How to create a Vulnerability Management Policy?

Payal Wadhwa

Payal Wadhwa

Apr 05, 2024

vulnerability management policy

According to a recent report, more than 25,000 vulnerabilities were reported in the last two years. Security teams have been tasked with patching every one of these vulnerabilities. But imagine doing so without structured guidance. How cumbersome would that be? This highlights the importance of having a comprehensive vulnerability management policy. It provides a framework to manage and patch vulnerabilities while taking into account the scope and how the organization operates.

Modern cybersecurity solutions focus on building resilience rather than just prevention. A vulnerability management policy is, therefore, a part of the larger cybersecurity policy and includes measures that protect the organization rather than just prevent vulnerabilities.

This blog serves as your guide to creating a vulnerability policy and includes a free template to help you launch a vulnerability management program effortlessly.

What is vulnerability management policy?

A vulnerability management policy is a set of guidelines that help identify vulnerabilities in the IT environment, evaluate associated risks, and carry out remediation activities in a timely manner. 

Vulnerability management policy broadly includes details on tracking, analyzing, and mitigating vulnerabilities while also highlighting the roles and responsibilities, documentation, and review procedures.

Download a sample vulnerability management policy to eliminate the need for creating it from scratch:

Why is vulnerability management policy important?

A vulnerability management policy is crucial to enhance visibility into known and unknown network vulnerabilities, meet regulatory requirements, and minimize attack surface area.

Here are 5 key benefits of having a vulnerability management policy:

Structured guidance

A vulnerability management policy provides a systematic approach to vulnerability scanning, testing, risk assessments, role management, communication channels, etc. It ensures clarity and transparency while establishing standardized practices throughout the organization.

Role clarity

The policy removes ambiguity in role definition and enhances accountability by clearly stating responsibilities related to vulnerability identification, evaluation, and remediation. It also establishes a review and reporting hierarchy for periodic assessments and remediation.

Compliance

Several compliance standards require organizations to have a well-documented vulnerability management policy to protect sensitive information. Frameworks like PCI DSS, HIPAA, ISO 27001, NIST, etc, mandate that vulnerabilities be identified and managed proactively and systematically.

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Risk reduction

A vulnerability management policy enables early detection, defines criteria for prioritization, and helps with timely remediation of vulnerabilities. These procedures help reduce exposure to cyber risks and improve organizational resilience.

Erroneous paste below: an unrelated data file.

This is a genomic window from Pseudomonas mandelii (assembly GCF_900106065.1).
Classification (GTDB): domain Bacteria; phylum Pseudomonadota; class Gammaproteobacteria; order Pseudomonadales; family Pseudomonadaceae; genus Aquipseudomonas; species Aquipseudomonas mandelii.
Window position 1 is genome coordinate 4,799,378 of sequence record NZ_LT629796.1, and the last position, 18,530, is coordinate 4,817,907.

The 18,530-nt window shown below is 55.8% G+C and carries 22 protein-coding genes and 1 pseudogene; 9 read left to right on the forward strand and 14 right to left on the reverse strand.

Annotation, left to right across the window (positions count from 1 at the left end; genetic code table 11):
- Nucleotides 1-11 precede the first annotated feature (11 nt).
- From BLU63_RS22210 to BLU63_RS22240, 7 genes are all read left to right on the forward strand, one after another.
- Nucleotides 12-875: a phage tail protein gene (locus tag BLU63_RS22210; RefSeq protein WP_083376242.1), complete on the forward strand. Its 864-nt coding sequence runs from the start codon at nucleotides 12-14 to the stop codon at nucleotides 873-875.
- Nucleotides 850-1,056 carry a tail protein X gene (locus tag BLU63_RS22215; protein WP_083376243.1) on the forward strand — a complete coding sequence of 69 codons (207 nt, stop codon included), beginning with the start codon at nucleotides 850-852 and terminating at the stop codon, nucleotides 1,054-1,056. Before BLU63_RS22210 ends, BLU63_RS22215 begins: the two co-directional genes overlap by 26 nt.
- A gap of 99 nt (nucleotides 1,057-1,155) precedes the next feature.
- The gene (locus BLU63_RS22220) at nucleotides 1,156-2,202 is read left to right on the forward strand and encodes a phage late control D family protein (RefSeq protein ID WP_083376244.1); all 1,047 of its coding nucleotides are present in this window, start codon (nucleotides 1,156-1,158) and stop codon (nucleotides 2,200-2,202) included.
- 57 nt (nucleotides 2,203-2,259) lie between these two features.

Protection of reputation

Having a vulnerability management policy indicates a proactive stance to safeguarding customer data that can greatly enhance organizational reputation among customers and stakeholders. It also protects the brand image from negative publicity resulting from non-compliance.

What does the vulnerability management policy include?

The contents of the vulnerability management policy can differ based on organizational complexity, but broadly includes guidelines on identifying, prioritizing, and mitigating vulnerabilities. Here are the components of vulnerability management policy:

Purpose

The purpose section includes the policy’s objective which is to establish well-structured guidelines to implement a vulnerability management process. The policy outlines the procedures for identifying, prioritizing, mitigating, monitoring, and reporting vulnerabilities to ensure the security and integrity of the organization’s information assets.

Scope

The scope defines the systems, applications, devices, and departments covered under the policy. There must be a precise inventory of the systems, software, connections, etc. to ensure the accuracy of vulnerability assessments. The scope must be periodically verified and updated if required.

Responsibility (Vulnerability management authority)

This section offers clarity on roles and responsibilities for implementing the vulnerability management program. For example,

  • The ultimate Vulnerability Management Authority ie. the CISO or InfoSec Officer must plan and enforce the policy
  • The IT department must conduct regular vulnerability assessments and penetration tests
  • The Security teams must prioritize vulnerabilities based on severity and impact
  • The employees must report vulnerabilities to the IT department

Vulnerability assessment

The vulnerability assessment section outlines the methods and tools that must be used to identify vulnerabilities along with the frequency. These methods can include vulnerability scans, pen tests, manual reviews etc.

Here’s an example of what can be included in the section:

  • Vulnerability scans will be conducted quarterly for medium and low-risk systems and monthly for high-risk systems using automated vulnerability scanners
  • Penetration testing will be conducted annually by external security firm
  • There can be ad-hoc scans/tests in case of major infrastructure changes or an emergency
  • A company-approved endpoint protection software will be used to scan company-owned/ employee-owned devices for any potential vulnerabilities

This section can also include logging and monitoring for threat detection and guidelines related to documentation of identified vulnerabilities.

Risk assessment and prioritization

This section describes how the vulnerabilities will be evaluated and prioritized

For example,

  • The vulnerabilities will be evaluated based on their CVSS score, vulnerability exploitability, and impact on the organization